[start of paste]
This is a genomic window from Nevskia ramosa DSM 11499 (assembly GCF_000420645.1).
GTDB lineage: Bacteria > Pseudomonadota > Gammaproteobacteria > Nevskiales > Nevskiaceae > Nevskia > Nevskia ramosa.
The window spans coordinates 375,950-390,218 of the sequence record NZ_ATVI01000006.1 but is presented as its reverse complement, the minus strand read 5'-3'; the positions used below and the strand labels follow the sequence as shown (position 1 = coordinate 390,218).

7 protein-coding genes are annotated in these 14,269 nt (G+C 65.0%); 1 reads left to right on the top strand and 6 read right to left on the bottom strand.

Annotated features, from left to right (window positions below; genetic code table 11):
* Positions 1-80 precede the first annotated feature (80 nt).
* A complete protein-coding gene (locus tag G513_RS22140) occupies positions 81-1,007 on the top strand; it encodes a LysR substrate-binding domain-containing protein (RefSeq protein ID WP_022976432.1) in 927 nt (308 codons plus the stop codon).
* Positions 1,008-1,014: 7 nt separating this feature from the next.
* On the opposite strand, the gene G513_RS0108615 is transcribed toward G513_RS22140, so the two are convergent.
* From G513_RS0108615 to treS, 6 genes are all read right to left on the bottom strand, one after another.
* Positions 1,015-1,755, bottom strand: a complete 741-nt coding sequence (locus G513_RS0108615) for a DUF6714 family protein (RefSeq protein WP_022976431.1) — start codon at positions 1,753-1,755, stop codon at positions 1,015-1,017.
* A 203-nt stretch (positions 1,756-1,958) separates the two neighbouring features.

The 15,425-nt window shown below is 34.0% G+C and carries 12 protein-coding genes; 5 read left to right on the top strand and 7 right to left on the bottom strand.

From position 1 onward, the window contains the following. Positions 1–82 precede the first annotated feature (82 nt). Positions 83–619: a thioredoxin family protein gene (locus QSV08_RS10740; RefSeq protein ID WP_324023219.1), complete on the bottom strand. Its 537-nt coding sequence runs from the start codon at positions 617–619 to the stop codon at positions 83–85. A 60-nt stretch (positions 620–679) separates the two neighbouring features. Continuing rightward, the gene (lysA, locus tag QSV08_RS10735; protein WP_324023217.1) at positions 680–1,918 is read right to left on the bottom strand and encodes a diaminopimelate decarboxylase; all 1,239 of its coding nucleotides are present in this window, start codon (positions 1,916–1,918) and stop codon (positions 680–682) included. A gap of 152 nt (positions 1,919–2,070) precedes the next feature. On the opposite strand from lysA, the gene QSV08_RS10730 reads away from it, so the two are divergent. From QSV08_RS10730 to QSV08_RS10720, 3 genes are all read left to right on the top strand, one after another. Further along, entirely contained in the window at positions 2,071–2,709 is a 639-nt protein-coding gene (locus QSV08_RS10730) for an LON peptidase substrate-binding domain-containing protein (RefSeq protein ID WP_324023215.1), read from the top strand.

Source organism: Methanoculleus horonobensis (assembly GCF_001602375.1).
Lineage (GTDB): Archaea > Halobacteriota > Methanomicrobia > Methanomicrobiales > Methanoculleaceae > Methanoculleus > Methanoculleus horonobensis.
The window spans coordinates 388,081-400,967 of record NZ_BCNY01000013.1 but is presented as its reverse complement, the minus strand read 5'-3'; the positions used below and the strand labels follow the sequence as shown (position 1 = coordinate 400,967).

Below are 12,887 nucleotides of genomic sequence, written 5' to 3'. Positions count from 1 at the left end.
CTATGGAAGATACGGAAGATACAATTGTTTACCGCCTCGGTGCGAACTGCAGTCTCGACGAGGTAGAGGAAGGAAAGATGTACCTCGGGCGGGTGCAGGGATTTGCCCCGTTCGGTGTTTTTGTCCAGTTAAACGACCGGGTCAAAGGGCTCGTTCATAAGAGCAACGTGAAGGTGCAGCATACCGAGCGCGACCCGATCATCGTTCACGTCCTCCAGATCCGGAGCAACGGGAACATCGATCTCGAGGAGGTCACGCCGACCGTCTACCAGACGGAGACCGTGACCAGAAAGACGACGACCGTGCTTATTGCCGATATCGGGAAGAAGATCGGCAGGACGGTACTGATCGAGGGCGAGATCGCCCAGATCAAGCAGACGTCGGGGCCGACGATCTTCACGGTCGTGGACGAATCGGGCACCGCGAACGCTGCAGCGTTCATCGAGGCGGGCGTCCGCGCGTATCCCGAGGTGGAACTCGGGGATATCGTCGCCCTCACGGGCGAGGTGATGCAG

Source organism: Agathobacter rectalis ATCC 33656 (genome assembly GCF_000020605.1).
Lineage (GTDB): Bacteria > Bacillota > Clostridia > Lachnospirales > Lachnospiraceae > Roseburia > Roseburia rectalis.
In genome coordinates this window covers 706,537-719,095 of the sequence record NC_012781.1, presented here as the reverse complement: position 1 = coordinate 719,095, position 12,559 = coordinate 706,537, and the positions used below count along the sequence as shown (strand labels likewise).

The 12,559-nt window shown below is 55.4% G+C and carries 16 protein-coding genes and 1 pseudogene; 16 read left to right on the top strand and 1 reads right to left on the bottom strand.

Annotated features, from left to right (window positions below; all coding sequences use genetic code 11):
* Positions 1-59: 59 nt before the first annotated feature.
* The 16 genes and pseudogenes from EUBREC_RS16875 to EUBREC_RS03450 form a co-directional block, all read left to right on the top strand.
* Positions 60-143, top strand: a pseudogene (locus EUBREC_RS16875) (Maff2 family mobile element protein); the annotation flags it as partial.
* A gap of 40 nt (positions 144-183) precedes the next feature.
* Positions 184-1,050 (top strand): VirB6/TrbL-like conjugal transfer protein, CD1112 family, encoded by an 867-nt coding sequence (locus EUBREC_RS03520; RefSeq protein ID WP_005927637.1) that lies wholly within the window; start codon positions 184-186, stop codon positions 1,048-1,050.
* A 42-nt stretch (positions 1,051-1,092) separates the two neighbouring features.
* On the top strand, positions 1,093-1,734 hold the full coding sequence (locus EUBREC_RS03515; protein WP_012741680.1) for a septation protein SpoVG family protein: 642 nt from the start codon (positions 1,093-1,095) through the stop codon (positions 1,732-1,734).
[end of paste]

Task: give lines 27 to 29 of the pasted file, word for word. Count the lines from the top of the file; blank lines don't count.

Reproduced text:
* Positions 60-143, top strand: a pseudogene (locus EUBREC_RS16875) (Maff2 family mobile element protein); the annotation flags it as partial.
* A gap of 40 nt (positions 144-183) precedes the next feature.
* Positions 184-1,050 (top strand): VirB6/TrbL-like conjugal transfer protein, CD1112 family, encoded by an 867-nt coding sequence (locus EUBREC_RS03520; RefSeq protein ID WP_005927637.1) that lies wholly within the window; start codon positions 184-186, stop codon positions 1,048-1,050.